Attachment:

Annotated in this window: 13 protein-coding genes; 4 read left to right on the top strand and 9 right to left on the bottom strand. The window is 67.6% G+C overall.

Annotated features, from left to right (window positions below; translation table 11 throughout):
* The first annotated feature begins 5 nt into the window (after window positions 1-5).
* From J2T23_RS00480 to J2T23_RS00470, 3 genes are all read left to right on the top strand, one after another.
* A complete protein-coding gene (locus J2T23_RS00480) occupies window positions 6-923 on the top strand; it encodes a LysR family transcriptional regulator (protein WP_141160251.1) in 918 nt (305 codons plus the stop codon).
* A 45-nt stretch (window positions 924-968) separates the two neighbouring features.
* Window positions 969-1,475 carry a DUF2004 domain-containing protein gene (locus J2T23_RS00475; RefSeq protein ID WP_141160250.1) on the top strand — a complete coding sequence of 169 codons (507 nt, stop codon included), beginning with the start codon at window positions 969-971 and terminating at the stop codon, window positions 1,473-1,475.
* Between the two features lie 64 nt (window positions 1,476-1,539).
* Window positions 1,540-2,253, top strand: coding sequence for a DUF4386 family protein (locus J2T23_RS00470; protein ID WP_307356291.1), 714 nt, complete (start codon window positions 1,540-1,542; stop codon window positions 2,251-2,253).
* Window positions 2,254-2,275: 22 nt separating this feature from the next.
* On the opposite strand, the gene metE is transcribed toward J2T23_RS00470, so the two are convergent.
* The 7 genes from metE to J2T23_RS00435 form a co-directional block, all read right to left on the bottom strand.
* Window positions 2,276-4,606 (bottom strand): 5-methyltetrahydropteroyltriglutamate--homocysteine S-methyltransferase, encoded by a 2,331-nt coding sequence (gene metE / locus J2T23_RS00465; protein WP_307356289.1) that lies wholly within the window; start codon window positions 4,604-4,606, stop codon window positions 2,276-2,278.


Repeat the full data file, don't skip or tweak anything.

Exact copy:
Annotated in this window: 13 protein-coding genes; 4 read left to right on the top strand and 9 right to left on the bottom strand. The window is 67.6% G+C overall.

Annotated features, from left to right (window positions below; translation table 11 throughout):
* The first annotated feature begins 5 nt into the window (after window positions 1-5).
* From J2T23_RS00480 to J2T23_RS00470, 3 genes are all read left to right on the top strand, one after another.
* A complete protein-coding gene (locus J2T23_RS00480) occupies window positions 6-923 on the top strand; it encodes a LysR family transcriptional regulator (protein WP_141160251.1) in 918 nt (305 codons plus the stop codon).
* A 45-nt stretch (window positions 924-968) separates the two neighbouring features.
* Window positions 969-1,475 carry a DUF2004 domain-containing protein gene (locus J2T23_RS00475; RefSeq protein ID WP_141160250.1) on the top strand — a complete coding sequence of 169 codons (507 nt, stop codon included), beginning with the start codon at window positions 969-971 and terminating at the stop codon, window positions 1,473-1,475.
* Between the two features lie 64 nt (window positions 1,476-1,539).
* Window positions 1,540-2,253, top strand: coding sequence for a DUF4386 family protein (locus J2T23_RS00470; protein ID WP_307356291.1), 714 nt, complete (start codon window positions 1,540-1,542; stop codon window positions 2,251-2,253).
* Window positions 2,254-2,275: 22 nt separating this feature from the next.
* On the opposite strand, the gene metE is transcribed toward J2T23_RS00470, so the two are convergent.
* The 7 genes from metE to J2T23_RS00435 form a co-directional block, all read right to left on the bottom strand.
* Window positions 2,276-4,606 (bottom strand): 5-methyltetrahydropteroyltriglutamate--homocysteine S-methyltransferase, encoded by a 2,331-nt coding sequence (gene metE / locus J2T23_RS00465; protein WP_307356289.1) that lies wholly within the window; start codon window positions 4,604-4,606, stop codon window positions 2,276-2,278.